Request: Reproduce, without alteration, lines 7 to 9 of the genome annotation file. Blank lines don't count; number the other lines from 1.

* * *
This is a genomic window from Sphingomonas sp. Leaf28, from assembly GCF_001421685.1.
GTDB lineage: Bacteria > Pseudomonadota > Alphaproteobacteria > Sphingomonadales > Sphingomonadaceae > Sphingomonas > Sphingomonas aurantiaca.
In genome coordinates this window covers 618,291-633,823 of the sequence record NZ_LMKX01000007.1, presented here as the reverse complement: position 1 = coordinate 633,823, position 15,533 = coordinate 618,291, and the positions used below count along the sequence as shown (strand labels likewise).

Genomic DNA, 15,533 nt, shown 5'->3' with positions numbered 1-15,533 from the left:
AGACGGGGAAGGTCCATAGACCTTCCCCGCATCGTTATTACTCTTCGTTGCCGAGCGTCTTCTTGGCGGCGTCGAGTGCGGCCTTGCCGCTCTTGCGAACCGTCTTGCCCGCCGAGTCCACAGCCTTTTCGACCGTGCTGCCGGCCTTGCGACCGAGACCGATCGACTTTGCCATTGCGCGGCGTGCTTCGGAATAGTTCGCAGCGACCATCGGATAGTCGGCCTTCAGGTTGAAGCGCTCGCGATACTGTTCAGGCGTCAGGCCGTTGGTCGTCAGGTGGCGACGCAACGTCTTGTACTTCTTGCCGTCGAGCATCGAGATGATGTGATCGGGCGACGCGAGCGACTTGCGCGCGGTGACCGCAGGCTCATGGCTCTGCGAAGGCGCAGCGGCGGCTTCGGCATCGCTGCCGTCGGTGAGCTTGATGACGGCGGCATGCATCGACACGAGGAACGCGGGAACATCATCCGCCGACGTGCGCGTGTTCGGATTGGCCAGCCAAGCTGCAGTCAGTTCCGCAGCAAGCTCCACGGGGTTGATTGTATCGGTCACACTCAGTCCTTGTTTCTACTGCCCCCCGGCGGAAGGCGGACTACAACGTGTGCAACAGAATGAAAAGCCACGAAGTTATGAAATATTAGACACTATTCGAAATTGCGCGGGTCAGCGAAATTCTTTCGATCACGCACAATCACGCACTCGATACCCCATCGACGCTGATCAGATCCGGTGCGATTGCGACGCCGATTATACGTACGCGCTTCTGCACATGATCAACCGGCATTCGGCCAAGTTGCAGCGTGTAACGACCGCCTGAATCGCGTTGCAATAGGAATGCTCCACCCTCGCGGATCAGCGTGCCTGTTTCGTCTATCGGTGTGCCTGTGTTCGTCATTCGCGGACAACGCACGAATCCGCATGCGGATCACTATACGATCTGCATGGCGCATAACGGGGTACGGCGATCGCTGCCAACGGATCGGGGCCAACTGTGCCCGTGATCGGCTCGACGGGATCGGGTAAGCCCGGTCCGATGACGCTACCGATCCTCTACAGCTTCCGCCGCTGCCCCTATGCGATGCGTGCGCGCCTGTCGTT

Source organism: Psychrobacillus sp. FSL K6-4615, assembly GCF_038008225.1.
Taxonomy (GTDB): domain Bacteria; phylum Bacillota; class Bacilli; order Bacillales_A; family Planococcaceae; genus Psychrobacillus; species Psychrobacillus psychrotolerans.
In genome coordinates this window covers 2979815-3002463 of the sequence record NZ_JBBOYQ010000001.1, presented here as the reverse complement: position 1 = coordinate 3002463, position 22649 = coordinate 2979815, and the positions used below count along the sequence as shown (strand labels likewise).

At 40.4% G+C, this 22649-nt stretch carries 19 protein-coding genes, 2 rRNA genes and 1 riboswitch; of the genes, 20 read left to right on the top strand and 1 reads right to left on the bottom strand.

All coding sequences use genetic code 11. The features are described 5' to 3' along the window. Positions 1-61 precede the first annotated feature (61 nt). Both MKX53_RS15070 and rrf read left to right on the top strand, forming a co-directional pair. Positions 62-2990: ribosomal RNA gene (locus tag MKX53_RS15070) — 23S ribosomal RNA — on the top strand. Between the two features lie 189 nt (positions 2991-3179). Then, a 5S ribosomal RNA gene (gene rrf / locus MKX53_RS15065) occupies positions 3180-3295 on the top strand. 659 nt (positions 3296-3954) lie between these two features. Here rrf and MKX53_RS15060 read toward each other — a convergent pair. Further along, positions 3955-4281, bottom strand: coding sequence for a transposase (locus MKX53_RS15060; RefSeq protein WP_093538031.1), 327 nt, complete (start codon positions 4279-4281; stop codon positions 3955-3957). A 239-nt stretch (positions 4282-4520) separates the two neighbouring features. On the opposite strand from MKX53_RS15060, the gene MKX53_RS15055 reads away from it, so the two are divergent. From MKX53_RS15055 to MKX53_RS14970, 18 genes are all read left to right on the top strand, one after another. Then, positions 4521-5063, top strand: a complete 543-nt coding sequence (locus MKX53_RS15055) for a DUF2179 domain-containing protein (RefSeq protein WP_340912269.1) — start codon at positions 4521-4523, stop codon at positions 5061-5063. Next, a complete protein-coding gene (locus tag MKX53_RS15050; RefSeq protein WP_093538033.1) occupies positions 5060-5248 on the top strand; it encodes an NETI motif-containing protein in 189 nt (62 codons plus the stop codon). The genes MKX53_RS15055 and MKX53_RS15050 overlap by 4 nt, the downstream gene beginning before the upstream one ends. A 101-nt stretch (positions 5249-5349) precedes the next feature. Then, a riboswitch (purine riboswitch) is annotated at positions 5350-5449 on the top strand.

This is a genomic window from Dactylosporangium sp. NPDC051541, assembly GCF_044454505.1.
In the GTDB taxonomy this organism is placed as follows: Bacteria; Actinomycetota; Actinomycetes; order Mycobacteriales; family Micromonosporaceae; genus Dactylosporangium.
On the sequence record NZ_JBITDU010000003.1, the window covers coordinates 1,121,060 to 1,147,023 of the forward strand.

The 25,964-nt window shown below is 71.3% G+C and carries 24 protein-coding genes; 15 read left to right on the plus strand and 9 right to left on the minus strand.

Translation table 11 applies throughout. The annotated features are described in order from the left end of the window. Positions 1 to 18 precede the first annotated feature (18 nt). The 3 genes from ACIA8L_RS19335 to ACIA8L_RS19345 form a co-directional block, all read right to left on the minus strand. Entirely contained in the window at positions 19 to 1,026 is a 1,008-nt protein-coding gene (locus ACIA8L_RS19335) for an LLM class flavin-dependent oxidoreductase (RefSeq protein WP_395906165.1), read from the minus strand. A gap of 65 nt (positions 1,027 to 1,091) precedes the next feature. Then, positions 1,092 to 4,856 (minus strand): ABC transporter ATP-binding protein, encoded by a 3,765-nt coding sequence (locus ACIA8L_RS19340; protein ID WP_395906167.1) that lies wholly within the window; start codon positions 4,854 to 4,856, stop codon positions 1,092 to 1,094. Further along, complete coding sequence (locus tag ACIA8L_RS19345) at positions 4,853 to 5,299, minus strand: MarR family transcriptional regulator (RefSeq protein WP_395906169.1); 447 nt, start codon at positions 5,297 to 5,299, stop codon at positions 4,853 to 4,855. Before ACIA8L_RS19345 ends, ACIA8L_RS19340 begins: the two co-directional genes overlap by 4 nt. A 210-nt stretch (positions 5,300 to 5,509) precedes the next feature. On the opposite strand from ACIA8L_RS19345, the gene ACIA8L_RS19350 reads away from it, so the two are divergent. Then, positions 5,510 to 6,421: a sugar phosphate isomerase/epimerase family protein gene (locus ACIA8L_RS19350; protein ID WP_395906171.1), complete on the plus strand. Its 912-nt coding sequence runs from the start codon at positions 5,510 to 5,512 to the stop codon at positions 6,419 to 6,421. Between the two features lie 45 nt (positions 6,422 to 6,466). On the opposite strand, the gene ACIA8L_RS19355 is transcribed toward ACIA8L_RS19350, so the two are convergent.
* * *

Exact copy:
Taxonomy (GTDB): domain Bacteria; phylum Bacillota; class Bacilli; order Bacillales_A; family Planococcaceae; genus Psychrobacillus; species Psychrobacillus psychrotolerans.
In genome coordinates this window covers 2979815-3002463 of the sequence record NZ_JBBOYQ010000001.1, presented here as the reverse complement: position 1 = coordinate 3002463, position 22649 = coordinate 2979815, and the positions used below count along the sequence as shown (strand labels likewise).

At 40.4% G+C, this 22649-nt stretch carries 19 protein-coding genes, 2 rRNA genes and 1 riboswitch; of the genes, 20 read left to right on the top strand and 1 reads right to left on the bottom strand.